Occupy protesters took their concerns to the University of California Board of Regents Monday, calling attention to rising tuition costs as well as the pepper-spraying incident earlier this month at U.C. Davis.
Dozens of UC Davis students and their supporters marched to the financial aid office to take it over Monday. They say they wanted to hit the university at its core.
"We're not going to stop. We're going to keep going. We're going to stop business as usual, use direct democracy to do that until our demands are met," organizer Monica Smith said.
The march was just one of a number of activities called for during a one-day General Strike on the Davis campus to denounce the use of pepper-spray on quietly seated protesters more than a week ago.
They've now also added the rising UC tuition rates to their cause.
Students were encouraged to skip class, which David Buscho happily did.
He was on of the many doused with pepper-spray.
"It's a show that we will not stand for an administration that is not accountable for its actions and that we do not stand for tuition increases," Buscho said.
Many professors held teach-ins instead, using the Occupy movement as a teachable moment.
But for the most part, students went to class, cycling as usual, or working on projects that are due.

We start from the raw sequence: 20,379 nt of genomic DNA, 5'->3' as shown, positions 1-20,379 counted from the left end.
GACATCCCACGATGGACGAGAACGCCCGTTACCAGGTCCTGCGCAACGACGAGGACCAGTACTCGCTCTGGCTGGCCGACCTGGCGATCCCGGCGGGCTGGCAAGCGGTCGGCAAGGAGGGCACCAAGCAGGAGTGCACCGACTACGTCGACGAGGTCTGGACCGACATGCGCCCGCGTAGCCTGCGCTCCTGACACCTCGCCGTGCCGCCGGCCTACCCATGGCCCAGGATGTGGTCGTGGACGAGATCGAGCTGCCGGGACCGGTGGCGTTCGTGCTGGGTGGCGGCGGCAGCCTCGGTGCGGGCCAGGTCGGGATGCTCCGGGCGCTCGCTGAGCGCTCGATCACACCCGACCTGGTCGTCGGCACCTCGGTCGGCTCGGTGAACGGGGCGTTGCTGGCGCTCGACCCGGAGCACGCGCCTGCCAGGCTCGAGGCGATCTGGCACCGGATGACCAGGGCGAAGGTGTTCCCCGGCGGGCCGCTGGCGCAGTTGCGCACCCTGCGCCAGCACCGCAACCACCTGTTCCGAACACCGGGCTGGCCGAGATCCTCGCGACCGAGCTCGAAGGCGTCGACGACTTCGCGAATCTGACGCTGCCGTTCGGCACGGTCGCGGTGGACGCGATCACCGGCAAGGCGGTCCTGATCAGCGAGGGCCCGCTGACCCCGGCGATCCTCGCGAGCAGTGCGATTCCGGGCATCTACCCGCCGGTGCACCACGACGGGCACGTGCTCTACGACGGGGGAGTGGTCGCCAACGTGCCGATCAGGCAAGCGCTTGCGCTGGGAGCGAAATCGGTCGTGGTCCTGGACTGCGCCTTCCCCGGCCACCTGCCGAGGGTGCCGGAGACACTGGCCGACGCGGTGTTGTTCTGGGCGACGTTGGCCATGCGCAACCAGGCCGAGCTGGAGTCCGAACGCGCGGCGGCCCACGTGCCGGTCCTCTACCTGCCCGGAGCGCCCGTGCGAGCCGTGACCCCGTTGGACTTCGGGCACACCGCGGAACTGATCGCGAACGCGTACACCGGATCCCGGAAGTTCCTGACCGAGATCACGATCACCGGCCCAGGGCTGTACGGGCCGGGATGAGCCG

While many sympathize with the movement, this is a bad week to miss class.
"You don't want to fall behind, and it's right before finals. You really can't afford to miss something that might be important," UC Davis grad student Sarah Sahlaney said.
Under heavy security where visitors were carefully screened and searched, UC Davis was among the four campus allowed to voice their concerns via teleconference to the UC regents as the chancellor who ordered the encampment removed listened quietly.
"While our education becomes of less quality, we cannot it passively and let that happen," PhD student Ethan Evans said.
"People who look like me are being classed out of the UC," UC Davis senior Osahon Ekhator said.
But a tuition hike may be unavoidable considering state tax revenues are lagging again and a $100 million-dollar mid-year cut to UC will almost certainly kick in.
"None of us look forward to the cuts, but if the revenues continue to come in a the rate that they have, they're an unfortunate necessity," Assm. John Perez, D-Los Angeles, said.
There is nothing to stop the $100 million cut from happening, not even protests or general strikes. The automatic mid-year cuts are already written into law.